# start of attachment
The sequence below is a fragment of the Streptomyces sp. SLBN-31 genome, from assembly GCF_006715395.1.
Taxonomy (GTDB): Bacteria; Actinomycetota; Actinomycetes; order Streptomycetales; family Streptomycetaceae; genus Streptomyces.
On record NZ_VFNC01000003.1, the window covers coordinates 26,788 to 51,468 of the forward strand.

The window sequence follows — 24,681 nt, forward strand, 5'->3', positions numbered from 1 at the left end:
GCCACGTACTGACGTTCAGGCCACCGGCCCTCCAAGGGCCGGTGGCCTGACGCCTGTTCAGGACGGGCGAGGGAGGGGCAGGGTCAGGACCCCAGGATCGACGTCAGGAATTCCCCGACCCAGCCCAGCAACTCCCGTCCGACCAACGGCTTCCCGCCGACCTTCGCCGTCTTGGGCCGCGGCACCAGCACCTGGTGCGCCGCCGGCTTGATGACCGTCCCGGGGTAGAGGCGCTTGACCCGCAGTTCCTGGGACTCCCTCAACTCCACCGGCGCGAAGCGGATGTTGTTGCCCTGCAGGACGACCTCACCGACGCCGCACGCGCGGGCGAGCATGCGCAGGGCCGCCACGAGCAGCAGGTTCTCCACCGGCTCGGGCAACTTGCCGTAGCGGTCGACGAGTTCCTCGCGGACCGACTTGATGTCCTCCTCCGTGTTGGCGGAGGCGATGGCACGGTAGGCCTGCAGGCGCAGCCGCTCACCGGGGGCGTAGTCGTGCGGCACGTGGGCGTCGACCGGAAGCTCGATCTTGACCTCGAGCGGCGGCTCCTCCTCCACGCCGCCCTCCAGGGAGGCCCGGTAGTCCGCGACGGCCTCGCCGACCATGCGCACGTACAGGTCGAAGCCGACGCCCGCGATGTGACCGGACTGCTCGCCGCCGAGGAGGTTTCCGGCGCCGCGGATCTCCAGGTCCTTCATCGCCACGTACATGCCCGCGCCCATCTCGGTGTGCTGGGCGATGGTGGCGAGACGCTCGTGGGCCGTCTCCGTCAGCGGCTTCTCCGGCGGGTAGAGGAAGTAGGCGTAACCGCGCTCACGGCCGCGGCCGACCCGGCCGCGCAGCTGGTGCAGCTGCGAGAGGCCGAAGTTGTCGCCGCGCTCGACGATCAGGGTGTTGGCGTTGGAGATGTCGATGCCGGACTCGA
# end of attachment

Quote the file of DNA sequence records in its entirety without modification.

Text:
The sequence below is a fragment of the Streptomyces sp. SLBN-31 genome, from assembly GCF_006715395.1.
Taxonomy (GTDB): Bacteria; Actinomycetota; Actinomycetes; order Streptomycetales; family Streptomycetaceae; genus Streptomyces.
On record NZ_VFNC01000003.1, the window covers coordinates 26,788 to 51,468 of the forward strand.

The window sequence follows — 24,681 nt, forward strand, 5'->3', positions numbered from 1 at the left end:
GCCACGTACTGACGTTCAGGCCACCGGCCCTCCAAGGGCCGGTGGCCTGACGCCTGTTCAGGACGGGCGAGGGAGGGGCAGGGTCAGGACCCCAGGATCGACGTCAGGAATTCCCCGACCCAGCCCAGCAACTCCCGTCCGACCAACGGCTTCCCGCCGACCTTCGCCGTCTTGGGCCGCGGCACCAGCACCTGGTGCGCCGCCGGCTTGATGACCGTCCCGGGGTAGAGGCGCTTGACCCGCAGTTCCTGGGACTCCCTCAACTCCACCGGCGCGAAGCGGATGTTGTTGCCCTGCAGGACGACCTCACCGACGCCGCACGCGCGGGCGAGCATGCGCAGGGCCGCCACGAGCAGCAGGTTCTCCACCGGCTCGGGCAACTTGCCGTAGCGGTCGACGAGTTCCTCGCGGACCGACTTGATGTCCTCCTCCGTGTTGGCGGAGGCGATGGCACGGTAGGCCTGCAGGCGCAGCCGCTCACCGGGGGCGTAGTCGTGCGGCACGTGGGCGTCGACCGGAAGCTCGATCTTGACCTCGAGCGGCGGCTCCTCCTCCACGCCGCCCTCCAGGGAGGCCCGGTAGTCCGCGACGGCCTCGCCGACCATGCGCACGTACAGGTCGAAGCCGACGCCCGCGATGTGACCGGACTGCTCGCCGCCGAGGAGGTTTCCGGCGCCGCGGATCTCCAGGTCCTTCATCGCCACGTACATGCCCGCGCCCATCTCGGTGTGCTGGGCGATGGTGGCGAGACGCTCGTGGGCCGTCTCCGTCAGCGGCTTCTCCGGCGGGTAGAGGAAGTAGGCGTAACCGCGCTCACGGCCGCGGCCGACCCGGCCGCGCAGCTGGTGCAGCTGCGAGAGGCCGAAGTTGTCGCCGCGCTCGACGATCAGGGTGTTGGCGTTGGAGATGTCGATGCCGGACTCGA